Idre – Idre

Forming in Oklahoma City, Idre are a melancholic, earthy and hypnotic entity. The former trio (now duo for the time being due to bassist Andon Whitehorn recently taking his leave of the band) are a delicious entry into the atmospheric sphere and their sound is quite difficult to pin down. Taking in elements of doom, sludge, drone and noise, even a martial beat (Nicholas Wojcik) during second track “Witch Trial”, Idre travel the path towards oblivion in many different ways yet their gloomy aura is coherent and each passage moves deftly into the next without losing track of the core of the band.

Vocals are sparse but delightfully gothic in tone with guitarist Ryan Davis adding a new sphere of darkness to proceedings with the recordings on this two track full length taking on a somewhat doomed country feeling at times – think True Widow or Earth’s latest for comparisons – and the sprawling, sculpted landscapes of sound the record conjures are truly mesmerising.

idre

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Yob + Pallbearer and Bast // The Underworld, London 08/09/14

Occasionally a live show comes along which proves to be utterly compulsory to attend. For those that miss out on said event, the jealously is all-consuming, for those who were lucky enough to grab a ticket early on, the glow of happiness is hard to ignore. One such show was Yob’s appearance in London along with the phenomenal Pallbearer (for many, the main draw) and local doomsters Bast at The Underworld in Camden.

yob tour

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Panopticon – Roads To The North

Panopticon has long been a figure on the outer limits of American black metal, a one man band with his foot on both sides of the opposing styles of contemporary black metal – the visceral nature of the genre being incredibly forthcoming on 2011s Social Disservices while the folkier elements of the scene were more present on 2012s Kentucky – both though, held much in the way of personal emotion and it’s clear that for Austin Lunn, Panopticon is an outlet for many different feelings and as such his music is a way of working through life and the odd nature of being human. Roads To The North sublimely incorporates both aspects of Panopticon but make no mistake, this record is angry, heartfelt and deeply, deeply personal.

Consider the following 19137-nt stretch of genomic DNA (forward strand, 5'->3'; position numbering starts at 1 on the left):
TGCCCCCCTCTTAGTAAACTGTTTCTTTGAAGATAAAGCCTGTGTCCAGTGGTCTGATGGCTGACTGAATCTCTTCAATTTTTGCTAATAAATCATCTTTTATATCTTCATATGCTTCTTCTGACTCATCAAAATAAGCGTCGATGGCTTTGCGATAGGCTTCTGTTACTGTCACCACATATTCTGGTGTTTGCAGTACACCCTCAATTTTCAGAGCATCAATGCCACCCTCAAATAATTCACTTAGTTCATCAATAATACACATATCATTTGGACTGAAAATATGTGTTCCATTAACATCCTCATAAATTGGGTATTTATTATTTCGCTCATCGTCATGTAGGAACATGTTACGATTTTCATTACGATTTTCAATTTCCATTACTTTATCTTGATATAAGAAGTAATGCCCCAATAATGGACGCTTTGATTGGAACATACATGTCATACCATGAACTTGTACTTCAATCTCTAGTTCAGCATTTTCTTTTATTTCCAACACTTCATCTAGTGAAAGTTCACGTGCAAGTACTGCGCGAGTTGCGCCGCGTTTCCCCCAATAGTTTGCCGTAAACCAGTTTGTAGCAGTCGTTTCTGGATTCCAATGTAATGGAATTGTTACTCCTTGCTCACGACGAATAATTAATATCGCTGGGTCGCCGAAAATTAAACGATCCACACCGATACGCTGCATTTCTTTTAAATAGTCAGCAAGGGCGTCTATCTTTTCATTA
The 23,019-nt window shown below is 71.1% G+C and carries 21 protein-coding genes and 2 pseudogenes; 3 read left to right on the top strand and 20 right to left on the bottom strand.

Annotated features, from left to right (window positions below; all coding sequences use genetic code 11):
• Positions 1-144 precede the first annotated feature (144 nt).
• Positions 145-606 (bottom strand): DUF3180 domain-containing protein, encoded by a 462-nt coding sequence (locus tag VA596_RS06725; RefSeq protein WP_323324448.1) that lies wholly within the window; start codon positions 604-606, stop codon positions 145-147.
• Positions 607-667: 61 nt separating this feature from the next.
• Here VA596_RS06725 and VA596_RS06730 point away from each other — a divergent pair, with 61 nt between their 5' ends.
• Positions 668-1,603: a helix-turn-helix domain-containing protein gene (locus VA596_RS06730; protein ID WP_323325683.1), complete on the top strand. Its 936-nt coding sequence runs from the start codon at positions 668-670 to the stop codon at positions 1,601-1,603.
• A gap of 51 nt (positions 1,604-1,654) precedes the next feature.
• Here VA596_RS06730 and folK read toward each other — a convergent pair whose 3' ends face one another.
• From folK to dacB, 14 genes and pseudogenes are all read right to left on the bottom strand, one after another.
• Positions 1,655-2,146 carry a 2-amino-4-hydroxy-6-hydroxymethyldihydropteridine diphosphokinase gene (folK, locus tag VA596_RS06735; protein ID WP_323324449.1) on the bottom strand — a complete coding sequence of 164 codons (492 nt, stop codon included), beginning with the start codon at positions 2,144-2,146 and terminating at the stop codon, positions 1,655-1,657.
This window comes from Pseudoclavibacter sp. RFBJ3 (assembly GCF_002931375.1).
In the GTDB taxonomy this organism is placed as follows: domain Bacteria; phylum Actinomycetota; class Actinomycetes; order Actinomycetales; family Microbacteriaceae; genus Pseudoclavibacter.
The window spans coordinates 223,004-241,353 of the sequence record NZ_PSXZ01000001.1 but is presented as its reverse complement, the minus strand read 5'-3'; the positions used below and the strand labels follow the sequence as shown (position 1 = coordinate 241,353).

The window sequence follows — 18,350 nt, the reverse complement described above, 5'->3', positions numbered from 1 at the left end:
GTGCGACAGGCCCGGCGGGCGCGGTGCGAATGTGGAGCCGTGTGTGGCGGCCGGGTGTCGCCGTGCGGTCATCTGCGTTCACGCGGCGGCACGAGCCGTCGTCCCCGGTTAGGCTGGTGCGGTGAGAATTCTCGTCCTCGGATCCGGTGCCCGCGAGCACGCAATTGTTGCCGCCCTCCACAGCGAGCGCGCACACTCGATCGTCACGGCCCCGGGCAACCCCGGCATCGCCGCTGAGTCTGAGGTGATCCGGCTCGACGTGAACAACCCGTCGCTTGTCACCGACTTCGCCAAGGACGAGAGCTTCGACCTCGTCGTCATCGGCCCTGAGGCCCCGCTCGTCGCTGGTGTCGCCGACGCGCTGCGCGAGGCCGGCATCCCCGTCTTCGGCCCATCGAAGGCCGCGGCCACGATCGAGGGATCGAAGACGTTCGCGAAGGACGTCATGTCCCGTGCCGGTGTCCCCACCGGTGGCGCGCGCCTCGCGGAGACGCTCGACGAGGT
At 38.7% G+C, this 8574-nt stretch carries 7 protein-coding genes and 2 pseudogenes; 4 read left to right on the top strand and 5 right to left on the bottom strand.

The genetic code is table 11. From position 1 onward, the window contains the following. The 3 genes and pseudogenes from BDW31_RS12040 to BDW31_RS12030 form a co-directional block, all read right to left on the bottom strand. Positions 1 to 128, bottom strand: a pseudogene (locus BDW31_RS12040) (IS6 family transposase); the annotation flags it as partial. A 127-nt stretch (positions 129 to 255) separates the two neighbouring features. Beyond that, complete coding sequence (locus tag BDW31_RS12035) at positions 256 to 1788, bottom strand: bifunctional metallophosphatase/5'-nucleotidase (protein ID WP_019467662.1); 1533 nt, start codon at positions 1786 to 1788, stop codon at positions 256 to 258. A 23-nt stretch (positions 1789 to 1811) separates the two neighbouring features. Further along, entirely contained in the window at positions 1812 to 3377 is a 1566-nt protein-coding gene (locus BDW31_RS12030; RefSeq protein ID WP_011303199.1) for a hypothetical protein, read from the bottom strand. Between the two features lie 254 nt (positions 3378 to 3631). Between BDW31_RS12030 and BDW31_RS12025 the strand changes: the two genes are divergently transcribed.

roads to the north - cover

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Woods of Desolation – As The Stars

Woods of Desolation’s incredible Torn Beyond Reason from 2011 was a definite highlight of that year and its cold, harsh soundscapes made for a record which evoked a journey into the depths of winter – quite the feat considering they’re an Australian band but one that was deftly handled and sorrow-laden in all the right places. The Woods of Desolation of 2014 is an altogether different animal, with sole member D. eschewing Tim Yatras’ (Germ, Autumn’s Dawn, ex-Austere) recognisable shriek for another voice and thus creating an atmosphere that feels considerably warmer in tone, but no less harrowing for the change.

cover

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